First Film Clip for THE THING - Mary Elizabeth Winstead discusses the Film
The first film clip for the Matthijs van Heijningen Jr. directed film The Thing has been released thanks to MTV. This film serves as a prequel to the 1982 John Carpenter film and tells the story of what happened to the Norwegian researchers discovered toward the beginning of the 1982 film.
I'm actually looking forward to this movie, I liked what I saw in the trailer, and I liked the footage that was shown to fans at Comic-Con. It looks a lot better than what I was expecting. I was just happy to see that it looks like the film is going to have a good amount of practical effects like the original.
The movie stars Mary Elizabeth Winstead, and Joel Edgerton, and is set to be released on October 14th. MTV also scored an interview with Winstead who talks about the film.
Here's the Synopsis:
Paranoia spreads like an epidemic among a group of researchers as they’re infected, one by one, by a mystery from another planet.Paleontologist Kate Lloyd (Mary Elizabeth Winstead) has traveled to the desolate region for the expedition of her lifetime. Joining a Norwegian scientific team that has stumbled across an extraterrestrial ship buried in the ice, she discovers an organism that seems to have died in the crash eons ago. But it is about to wake up. When a simple experiment frees the alien from its frozen prison, Kate must join the crew’s pilot, Carter (Joel Edgerton), to keep it from killing them off one at a time. And in this vast, intense land, a parasite that can mimic anything it touches will pit human against human as it tries to survive and flourish.
Check out the clip below and tell us what you think! I've also included a couple excerpts from the the interview with Winstead below.
On the film being a prequel of a classic film:
There was definitely a lot of pressure, because everyone involved is a fan of the John Carpenter version. None of us wanted to mess it up and none of us wanted to sully the legend of the John Carpenter film. We wanted to add to it in a positive way, a fun way, and make something that could go hand in hand with that film. And that's what we did. I think we made a film that's a really great standalone film, but also something that's really cool if you're a fan of the John Carpenter version, just to get a little insight into what may have occurred before. I think it's just a good movie regardless of how you feel about remakes and prequels and all of that. At least you can go see a good film and hopefully put that aside and just be there and go along for the ride.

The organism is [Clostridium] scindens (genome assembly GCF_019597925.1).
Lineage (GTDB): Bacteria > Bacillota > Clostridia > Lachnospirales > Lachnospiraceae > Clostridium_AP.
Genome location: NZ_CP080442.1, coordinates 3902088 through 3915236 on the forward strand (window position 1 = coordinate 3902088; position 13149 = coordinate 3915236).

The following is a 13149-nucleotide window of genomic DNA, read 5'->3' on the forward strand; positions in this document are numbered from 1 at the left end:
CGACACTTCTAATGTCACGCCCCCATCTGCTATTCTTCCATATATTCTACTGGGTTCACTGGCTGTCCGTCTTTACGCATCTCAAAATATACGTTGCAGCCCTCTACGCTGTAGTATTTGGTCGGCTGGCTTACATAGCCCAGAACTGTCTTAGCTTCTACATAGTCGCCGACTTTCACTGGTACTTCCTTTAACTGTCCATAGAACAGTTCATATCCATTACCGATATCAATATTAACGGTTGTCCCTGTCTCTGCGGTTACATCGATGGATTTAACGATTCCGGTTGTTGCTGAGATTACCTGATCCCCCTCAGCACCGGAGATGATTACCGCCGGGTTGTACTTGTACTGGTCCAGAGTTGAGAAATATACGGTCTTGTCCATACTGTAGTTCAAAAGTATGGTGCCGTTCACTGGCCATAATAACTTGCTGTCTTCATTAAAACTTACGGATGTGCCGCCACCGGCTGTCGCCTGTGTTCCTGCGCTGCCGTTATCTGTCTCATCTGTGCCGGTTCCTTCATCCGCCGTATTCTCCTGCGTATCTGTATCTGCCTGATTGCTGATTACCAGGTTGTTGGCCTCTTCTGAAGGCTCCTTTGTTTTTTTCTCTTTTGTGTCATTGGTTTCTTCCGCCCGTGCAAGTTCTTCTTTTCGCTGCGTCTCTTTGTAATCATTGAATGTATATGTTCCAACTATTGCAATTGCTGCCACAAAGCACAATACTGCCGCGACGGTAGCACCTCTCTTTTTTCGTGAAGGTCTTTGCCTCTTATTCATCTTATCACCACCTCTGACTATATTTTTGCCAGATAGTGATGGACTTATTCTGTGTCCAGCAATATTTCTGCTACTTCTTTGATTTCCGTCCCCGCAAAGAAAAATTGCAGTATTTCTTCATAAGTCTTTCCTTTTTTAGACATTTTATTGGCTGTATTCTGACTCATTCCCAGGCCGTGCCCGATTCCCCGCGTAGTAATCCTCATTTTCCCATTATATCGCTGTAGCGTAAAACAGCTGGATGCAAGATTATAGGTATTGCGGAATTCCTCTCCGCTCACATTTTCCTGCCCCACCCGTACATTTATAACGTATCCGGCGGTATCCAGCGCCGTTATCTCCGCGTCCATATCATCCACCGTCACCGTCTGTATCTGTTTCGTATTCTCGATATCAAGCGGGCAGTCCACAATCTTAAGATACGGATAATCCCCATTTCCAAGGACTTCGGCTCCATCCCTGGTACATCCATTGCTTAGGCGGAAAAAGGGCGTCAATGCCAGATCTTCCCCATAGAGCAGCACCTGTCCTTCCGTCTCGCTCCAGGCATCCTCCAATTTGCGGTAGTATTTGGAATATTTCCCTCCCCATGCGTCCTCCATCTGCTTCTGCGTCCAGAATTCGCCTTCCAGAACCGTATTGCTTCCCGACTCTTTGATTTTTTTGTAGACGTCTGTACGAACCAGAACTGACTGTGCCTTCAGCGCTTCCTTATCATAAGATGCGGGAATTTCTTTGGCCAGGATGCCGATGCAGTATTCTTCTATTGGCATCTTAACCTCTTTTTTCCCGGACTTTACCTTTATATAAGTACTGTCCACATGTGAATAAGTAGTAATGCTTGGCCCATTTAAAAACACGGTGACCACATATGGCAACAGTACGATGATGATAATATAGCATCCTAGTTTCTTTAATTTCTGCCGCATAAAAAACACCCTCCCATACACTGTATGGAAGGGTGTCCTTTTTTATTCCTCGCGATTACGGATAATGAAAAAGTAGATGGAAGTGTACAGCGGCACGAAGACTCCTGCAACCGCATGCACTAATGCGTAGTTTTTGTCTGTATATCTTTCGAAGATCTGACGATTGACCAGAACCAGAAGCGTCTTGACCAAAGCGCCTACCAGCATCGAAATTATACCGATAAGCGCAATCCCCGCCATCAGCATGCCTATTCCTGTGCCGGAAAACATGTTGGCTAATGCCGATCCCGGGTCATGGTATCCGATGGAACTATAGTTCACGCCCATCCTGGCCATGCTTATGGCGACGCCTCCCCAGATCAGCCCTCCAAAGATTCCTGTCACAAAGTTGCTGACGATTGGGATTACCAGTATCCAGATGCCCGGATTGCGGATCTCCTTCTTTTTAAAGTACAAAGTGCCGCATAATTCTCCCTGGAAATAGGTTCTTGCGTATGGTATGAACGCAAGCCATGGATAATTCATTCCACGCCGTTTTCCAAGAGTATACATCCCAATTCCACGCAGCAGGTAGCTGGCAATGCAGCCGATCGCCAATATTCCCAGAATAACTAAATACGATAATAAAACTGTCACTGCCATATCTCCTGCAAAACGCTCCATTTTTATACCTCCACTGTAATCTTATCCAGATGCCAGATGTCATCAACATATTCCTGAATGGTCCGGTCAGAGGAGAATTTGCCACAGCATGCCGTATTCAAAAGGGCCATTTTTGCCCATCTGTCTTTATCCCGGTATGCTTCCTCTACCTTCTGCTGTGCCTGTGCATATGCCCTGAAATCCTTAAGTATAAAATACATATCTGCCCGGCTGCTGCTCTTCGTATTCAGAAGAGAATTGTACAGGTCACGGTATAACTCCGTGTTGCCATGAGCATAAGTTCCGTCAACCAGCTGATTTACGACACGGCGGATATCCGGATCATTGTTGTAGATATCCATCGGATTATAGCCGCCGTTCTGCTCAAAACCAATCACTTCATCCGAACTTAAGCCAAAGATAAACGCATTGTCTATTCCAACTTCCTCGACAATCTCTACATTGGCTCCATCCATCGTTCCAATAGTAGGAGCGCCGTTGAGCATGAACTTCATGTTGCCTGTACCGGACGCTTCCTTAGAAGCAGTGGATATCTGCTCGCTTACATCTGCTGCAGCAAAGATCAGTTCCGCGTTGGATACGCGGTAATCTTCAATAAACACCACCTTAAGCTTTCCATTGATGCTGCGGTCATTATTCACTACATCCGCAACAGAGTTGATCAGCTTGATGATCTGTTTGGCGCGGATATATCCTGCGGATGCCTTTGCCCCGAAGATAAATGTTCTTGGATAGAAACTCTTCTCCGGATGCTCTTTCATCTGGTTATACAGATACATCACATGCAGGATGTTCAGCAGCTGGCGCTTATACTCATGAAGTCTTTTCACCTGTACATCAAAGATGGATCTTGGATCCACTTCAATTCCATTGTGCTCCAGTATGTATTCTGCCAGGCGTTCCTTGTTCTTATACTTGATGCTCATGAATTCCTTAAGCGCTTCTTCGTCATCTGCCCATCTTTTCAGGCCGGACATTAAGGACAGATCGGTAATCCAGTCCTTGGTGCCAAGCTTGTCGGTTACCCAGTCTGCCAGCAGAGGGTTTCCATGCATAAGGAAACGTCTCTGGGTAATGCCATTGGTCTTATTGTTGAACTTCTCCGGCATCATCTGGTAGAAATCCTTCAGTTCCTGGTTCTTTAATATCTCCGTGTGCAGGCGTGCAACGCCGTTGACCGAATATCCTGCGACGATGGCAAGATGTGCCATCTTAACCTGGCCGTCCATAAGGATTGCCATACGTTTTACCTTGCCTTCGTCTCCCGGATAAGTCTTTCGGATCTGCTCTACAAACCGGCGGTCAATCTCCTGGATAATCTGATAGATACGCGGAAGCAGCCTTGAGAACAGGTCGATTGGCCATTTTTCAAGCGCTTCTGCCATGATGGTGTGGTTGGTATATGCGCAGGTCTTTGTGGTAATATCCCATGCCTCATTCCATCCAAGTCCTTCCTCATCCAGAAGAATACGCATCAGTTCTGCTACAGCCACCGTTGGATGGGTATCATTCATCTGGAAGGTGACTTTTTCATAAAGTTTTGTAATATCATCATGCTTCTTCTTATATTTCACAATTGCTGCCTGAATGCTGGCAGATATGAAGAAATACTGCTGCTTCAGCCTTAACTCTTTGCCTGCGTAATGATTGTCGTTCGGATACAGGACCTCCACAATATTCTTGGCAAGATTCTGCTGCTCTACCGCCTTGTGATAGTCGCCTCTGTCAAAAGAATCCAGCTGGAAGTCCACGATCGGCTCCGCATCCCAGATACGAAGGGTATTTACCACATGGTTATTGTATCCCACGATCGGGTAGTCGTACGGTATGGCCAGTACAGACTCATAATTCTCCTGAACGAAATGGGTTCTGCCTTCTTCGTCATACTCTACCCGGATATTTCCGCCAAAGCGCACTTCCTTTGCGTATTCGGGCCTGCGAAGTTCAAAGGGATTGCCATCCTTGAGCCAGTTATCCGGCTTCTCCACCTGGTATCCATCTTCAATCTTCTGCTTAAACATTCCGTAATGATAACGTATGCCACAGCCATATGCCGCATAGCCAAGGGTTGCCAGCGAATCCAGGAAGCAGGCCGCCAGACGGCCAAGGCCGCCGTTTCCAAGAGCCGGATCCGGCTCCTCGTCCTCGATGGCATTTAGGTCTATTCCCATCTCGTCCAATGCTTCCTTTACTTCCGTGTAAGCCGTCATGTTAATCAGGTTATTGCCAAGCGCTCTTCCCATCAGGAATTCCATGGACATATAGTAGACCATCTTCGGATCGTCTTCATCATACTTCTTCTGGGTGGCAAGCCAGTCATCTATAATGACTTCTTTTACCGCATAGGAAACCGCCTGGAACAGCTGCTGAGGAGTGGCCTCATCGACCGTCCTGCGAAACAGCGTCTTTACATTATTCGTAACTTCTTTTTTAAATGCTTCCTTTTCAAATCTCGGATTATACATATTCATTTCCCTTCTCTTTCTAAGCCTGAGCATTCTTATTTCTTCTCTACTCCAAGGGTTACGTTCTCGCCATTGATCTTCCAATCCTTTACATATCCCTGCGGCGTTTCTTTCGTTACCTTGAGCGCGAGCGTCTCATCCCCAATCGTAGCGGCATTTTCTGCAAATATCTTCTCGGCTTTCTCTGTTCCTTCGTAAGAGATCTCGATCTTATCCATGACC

On Keeping the suspense of a film we pretty much already know the end to:
I think that it's exciting to wonder who is a Thing and who isn't, and that's really where the suspense lies. A lot of films in the genre, you kind of know it's not gonna end up well. I don't think anyone is really expecting a happy ending. But that kind of going along for the ride and being in the suspense of the moment is what's really exciting. Our story is so great and it's one that could be played out in so many scenarios, and I think with bringing in completely different characters from completely different backgrounds and countries brings a whole other level of paranoia. It takes it into a different direction, having this language barrier between the characters and having a lot of "us" vs. "them" between the Norwegians and the Americans and things like that was an interesting take on it, made it a not straight-up remake. And it was exciting to me to put a girl in the mix, which people have different opinions on it. But for me, that's what differentiates it from the John Carpenter version in a big way and makes it a different film, makes it a unique film and one that stands on its own.
On how the film plays out:
It's a definite slow burn, which is great. It makes it feel like a classic horror film. You really set up the characters and you really build the fear slowly, and once sh-- hits the fan, it gets crazy and it doesn't stop. It's super-intense, the last half of the film. You just hold your breath and you don't breathe again till the credits roll. That's really great. The first part of the movie is really slow and foreboding, and you feel this slow dread building because you do know what's coming. You know that something crazy and horrible is gonna happen to these people, but they don't know it yet and kind of having that feeling as the audience is one that's exciting and creepy and terrifying.
On how horrifying and gross the film will be:
The "assimilation scenes" are definitely terrifying and disgusting and just creepy as hell. There's one in particular that stands out to me that's just horrific. I can't really describe it in too much detail because I don't wanna give anything away. It just blows your mind. Just seeing it being filmed, because we have a lot of practical effects stuff there, which is great and kind of seeing the beginning of it on set was terrifying in itself and disgusting. They just took it to a whole new level, the stuff they added in post production.
On keeping in line with John Carpenter's vision of the creature:
I think they definitely kept the John Carpenter version in mind when it came to the creature design. Definitely it is still that same world, but there is a somewhat new look to it and somewhat different take on it. It's sort of the 2011 version, but still with that spirit of practical effects. It certainly doesn't look exactly like the John Carpenter version. As awesome as those effects are, they are out of a certain period. And when you see that, you can kind of tell like, "Oh, those are really awesome '80s effects." So you can't really go exactly for that. You have to bring a little of the modern element in to it too, but hopefully keeping that real tangible quality the '80s effects had as well.